Mr. Simon Tan is a 65-year-old former shipyard mechanic who loves science fiction and horror movies. He now spends his retirement being a one-man prop making machine despite having no background in art. His flat is filled with stunning replicas of swords and axes from Lord of the Rings, Star Wars helmets, and other movie props. Mr. Tan’s creations are particularly inspiring because he never buys ready-made materials. Instead, he uses discarded cardboard and other materials found in the void deck dust bins. 

Like these two retirees, you too can spend your silver years finding new avenues for creative self-expression.

Learn a new skill

Similarly, retirement is a great time to learn a new skill. Not only is it a fulfilling way to pass time; learning new things is effective at warding off dementia. That’s because the learning process strengthens entire networks in the brain, which improves memory and keeps the mind sharp.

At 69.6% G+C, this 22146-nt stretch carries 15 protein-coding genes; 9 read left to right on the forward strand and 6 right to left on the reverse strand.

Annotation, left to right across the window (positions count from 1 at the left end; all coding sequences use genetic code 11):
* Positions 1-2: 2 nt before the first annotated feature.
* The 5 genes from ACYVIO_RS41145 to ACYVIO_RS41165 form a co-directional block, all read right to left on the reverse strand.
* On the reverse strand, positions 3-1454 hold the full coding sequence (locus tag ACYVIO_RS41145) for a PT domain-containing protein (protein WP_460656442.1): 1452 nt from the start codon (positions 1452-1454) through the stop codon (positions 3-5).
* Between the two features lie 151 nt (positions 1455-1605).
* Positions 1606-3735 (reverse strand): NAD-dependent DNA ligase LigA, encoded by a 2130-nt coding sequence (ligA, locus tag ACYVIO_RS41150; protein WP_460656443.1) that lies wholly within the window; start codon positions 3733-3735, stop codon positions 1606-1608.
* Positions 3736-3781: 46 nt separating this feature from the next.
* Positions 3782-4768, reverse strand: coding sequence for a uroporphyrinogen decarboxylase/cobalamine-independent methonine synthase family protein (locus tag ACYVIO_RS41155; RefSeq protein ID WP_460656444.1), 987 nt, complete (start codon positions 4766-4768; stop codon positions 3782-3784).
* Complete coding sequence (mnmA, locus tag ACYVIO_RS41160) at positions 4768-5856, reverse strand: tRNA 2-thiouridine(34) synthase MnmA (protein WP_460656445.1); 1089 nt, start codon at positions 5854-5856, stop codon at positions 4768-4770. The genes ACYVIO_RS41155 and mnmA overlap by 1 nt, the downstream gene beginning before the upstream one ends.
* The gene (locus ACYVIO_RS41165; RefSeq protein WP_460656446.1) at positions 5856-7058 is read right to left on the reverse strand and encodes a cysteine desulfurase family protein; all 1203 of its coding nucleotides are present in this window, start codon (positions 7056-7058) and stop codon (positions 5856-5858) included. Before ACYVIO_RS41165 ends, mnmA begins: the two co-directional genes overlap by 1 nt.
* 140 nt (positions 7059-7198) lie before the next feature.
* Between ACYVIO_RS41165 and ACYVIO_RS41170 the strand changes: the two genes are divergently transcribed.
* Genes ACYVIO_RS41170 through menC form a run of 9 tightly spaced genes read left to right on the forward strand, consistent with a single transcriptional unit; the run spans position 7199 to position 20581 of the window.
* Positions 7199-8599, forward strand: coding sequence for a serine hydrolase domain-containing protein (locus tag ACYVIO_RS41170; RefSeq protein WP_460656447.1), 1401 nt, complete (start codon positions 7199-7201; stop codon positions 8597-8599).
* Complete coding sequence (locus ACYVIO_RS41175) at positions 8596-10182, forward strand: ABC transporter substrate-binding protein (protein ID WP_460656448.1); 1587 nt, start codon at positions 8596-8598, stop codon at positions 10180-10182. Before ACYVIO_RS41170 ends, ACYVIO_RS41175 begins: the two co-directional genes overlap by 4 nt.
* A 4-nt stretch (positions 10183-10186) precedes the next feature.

In Singapore, senior professionals are taking on new skills to stay productive. Ms. Valerie Yeong Tan, a 65-year-old human resources administrator, attended a Bot Maker Training Course and a 2-day Bot Maker Hackathon despite not having an IT background. Within a matter of days, she was able to use her newly acquired skills to automate work processes.

Another retiree, Ms. Florence Chek, made her childhood wish come true at 68 years old when she took a short course on pattern-making and sewing. Before this, the only skills she pursued were those that could further her career, such as computing. Learning sewing techniques gave her great joy, and she now finds fulfilment in makes her own clothes.